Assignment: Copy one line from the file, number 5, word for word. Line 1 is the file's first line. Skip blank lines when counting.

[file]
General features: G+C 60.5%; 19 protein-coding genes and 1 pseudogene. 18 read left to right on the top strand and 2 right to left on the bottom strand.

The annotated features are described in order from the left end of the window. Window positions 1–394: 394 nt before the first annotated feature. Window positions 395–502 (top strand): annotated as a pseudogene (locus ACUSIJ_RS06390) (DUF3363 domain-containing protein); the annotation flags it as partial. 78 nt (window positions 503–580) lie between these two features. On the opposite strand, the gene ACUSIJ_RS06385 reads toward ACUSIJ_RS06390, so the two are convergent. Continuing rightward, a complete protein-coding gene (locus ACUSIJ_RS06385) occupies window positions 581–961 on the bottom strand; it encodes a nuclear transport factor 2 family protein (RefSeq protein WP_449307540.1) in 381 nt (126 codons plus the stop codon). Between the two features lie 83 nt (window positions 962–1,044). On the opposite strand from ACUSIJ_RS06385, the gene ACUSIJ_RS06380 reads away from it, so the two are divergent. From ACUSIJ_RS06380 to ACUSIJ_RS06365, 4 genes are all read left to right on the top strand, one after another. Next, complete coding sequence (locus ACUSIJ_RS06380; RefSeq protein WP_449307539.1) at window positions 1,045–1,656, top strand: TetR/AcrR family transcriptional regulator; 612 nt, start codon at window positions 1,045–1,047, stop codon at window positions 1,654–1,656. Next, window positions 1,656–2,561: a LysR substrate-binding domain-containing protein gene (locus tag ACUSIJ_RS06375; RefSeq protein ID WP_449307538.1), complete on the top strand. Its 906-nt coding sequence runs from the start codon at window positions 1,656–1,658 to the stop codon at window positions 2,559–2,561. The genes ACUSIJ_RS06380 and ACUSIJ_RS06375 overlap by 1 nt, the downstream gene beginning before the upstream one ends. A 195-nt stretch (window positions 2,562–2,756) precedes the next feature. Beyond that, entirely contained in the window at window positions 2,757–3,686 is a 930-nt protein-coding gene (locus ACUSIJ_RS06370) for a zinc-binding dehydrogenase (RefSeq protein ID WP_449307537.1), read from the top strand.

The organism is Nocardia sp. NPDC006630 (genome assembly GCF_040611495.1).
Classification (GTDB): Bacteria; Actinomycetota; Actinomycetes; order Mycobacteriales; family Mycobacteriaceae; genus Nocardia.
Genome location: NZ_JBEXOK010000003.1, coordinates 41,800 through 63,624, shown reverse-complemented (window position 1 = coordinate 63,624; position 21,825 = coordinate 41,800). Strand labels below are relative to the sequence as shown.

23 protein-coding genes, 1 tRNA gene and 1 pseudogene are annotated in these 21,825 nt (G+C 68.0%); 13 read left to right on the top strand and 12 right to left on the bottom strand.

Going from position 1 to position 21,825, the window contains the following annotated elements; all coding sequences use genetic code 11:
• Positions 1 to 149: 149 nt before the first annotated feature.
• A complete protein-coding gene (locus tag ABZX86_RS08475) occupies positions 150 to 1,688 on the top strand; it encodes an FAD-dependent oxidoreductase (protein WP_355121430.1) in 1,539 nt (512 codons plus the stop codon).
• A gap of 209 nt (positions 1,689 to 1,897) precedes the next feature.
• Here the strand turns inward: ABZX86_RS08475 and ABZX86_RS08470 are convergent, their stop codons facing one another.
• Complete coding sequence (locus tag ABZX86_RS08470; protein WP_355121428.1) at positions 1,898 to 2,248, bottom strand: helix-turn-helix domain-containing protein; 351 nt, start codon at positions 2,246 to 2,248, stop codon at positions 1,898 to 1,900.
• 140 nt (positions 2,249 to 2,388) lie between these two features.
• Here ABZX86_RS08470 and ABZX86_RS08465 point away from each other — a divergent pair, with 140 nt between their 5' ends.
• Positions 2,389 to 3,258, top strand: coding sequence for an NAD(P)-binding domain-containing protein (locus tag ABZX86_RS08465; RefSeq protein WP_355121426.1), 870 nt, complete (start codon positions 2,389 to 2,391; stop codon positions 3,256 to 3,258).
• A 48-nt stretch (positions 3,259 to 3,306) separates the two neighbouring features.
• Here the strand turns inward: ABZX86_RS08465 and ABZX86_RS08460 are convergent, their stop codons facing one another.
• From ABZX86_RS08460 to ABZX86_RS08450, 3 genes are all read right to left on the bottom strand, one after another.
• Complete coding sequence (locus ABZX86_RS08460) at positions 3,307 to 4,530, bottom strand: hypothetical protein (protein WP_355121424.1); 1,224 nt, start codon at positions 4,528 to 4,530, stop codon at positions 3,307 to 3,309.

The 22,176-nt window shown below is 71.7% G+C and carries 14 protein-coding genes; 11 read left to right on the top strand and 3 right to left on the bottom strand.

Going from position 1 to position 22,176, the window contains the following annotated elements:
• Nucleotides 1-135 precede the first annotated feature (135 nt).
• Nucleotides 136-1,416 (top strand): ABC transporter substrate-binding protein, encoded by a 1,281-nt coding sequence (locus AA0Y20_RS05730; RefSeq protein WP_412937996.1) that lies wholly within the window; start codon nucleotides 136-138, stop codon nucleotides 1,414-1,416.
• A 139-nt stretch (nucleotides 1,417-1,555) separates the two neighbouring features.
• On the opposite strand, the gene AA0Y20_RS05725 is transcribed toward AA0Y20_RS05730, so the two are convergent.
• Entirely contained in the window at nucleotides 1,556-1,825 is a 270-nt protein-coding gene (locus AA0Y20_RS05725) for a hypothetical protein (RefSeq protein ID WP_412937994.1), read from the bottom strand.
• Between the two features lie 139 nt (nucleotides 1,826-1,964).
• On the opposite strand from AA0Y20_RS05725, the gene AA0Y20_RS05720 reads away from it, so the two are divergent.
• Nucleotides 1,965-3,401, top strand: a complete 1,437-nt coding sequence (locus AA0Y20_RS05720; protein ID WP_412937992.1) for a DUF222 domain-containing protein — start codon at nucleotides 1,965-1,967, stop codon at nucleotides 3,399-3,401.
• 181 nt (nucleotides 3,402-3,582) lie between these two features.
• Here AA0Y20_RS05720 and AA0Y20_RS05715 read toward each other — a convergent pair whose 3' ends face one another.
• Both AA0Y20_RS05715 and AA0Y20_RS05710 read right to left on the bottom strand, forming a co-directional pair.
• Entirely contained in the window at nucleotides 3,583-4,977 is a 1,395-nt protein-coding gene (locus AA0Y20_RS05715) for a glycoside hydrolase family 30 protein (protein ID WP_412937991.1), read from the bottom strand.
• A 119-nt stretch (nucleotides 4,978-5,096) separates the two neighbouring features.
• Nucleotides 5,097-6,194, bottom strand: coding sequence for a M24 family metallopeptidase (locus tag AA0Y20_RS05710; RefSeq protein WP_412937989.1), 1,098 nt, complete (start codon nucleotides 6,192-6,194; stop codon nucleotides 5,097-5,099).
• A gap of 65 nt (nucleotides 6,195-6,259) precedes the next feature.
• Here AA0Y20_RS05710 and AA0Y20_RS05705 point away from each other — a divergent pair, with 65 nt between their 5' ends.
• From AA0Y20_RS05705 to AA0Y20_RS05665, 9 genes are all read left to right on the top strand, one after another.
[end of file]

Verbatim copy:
Genome location: NZ_JBEXOK010000003.1, coordinates 41,800 through 63,624, shown reverse-complemented (window position 1 = coordinate 63,624; position 21,825 = coordinate 41,800). Strand labels below are relative to the sequence as shown.